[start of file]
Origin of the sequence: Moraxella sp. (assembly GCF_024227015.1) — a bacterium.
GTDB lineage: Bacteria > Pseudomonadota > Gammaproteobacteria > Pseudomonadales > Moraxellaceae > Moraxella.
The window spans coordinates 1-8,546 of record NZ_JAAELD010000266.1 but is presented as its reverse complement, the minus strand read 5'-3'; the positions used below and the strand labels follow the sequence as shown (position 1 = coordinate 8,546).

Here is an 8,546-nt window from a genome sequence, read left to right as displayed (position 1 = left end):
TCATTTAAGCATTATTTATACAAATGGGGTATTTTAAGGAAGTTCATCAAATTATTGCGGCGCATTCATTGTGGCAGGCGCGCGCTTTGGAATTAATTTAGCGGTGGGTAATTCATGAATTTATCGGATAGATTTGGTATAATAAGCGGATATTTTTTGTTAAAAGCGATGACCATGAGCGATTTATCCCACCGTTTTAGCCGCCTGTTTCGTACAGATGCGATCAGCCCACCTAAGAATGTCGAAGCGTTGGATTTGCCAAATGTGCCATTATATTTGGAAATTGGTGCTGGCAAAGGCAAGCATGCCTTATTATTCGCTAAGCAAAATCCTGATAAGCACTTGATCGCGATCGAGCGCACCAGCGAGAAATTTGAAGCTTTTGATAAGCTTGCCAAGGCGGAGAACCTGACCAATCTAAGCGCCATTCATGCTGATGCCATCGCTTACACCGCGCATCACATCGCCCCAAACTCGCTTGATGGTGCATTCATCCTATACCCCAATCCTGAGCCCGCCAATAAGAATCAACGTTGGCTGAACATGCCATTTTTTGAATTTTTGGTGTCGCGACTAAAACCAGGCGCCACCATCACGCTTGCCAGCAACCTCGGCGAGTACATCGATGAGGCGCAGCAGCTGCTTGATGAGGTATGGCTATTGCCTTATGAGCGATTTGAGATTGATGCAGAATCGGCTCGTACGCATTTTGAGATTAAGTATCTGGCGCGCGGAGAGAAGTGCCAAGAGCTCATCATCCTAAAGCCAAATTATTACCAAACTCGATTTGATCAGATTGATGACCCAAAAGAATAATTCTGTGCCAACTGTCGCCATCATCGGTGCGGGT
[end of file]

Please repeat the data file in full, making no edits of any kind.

Origin of the sequence: Moraxella sp. (assembly GCF_024227015.1) — a bacterium.
GTDB lineage: Bacteria > Pseudomonadota > Gammaproteobacteria > Pseudomonadales > Moraxellaceae > Moraxella.
The window spans coordinates 1-8,546 of record NZ_JAAELD010000266.1 but is presented as its reverse complement, the minus strand read 5'-3'; the positions used below and the strand labels follow the sequence as shown (position 1 = coordinate 8,546).

Here is an 8,546-nt window from a genome sequence, read left to right as displayed (position 1 = left end):
TCATTTAAGCATTATTTATACAAATGGGGTATTTTAAGGAAGTTCATCAAATTATTGCGGCGCATTCATTGTGGCAGGCGCGCGCTTTGGAATTAATTTAGCGGTGGGTAATTCATGAATTTATCGGATAGATTTGGTATAATAAGCGGATATTTTTTGTTAAAAGCGATGACCATGAGCGATTTATCCCACCGTTTTAGCCGCCTGTTTCGTACAGATGCGATCAGCCCACCTAAGAATGTCGAAGCGTTGGATTTGCCAAATGTGCCATTATATTTGGAAATTGGTGCTGGCAAAGGCAAGCATGCCTTATTATTCGCTAAGCAAAATCCTGATAAGCACTTGATCGCGATCGAGCGCACCAGCGAGAAATTTGAAGCTTTTGATAAGCTTGCCAAGGCGGAGAACCTGACCAATCTAAGCGCCATTCATGCTGATGCCATCGCTTACACCGCGCATCACATCGCCCCAAACTCGCTTGATGGTGCATTCATCCTATACCCCAATCCTGAGCCCGCCAATAAGAATCAACGTTGGCTGAACATGCCATTTTTTGAATTTTTGGTGTCGCGACTAAAACCAGGCGCCACCATCACGCTTGCCAGCAACCTCGGCGAGTACATCGATGAGGCGCAGCAGCTGCTTGATGAGGTATGGCTATTGCCTTATGAGCGATTTGAGATTGATGCAGAATCGGCTCGTACGCATTTTGAGATTAAGTATCTGGCGCGCGGAGAGAAGTGCCAAGAGCTCATCATCCTAAAGCCAAATTATTACCAAACTCGATTTGATCAGATTGATGACCCAAAAGAATAATTCTGTGCCAACTGTCGCCATCATCGGTGCGGGT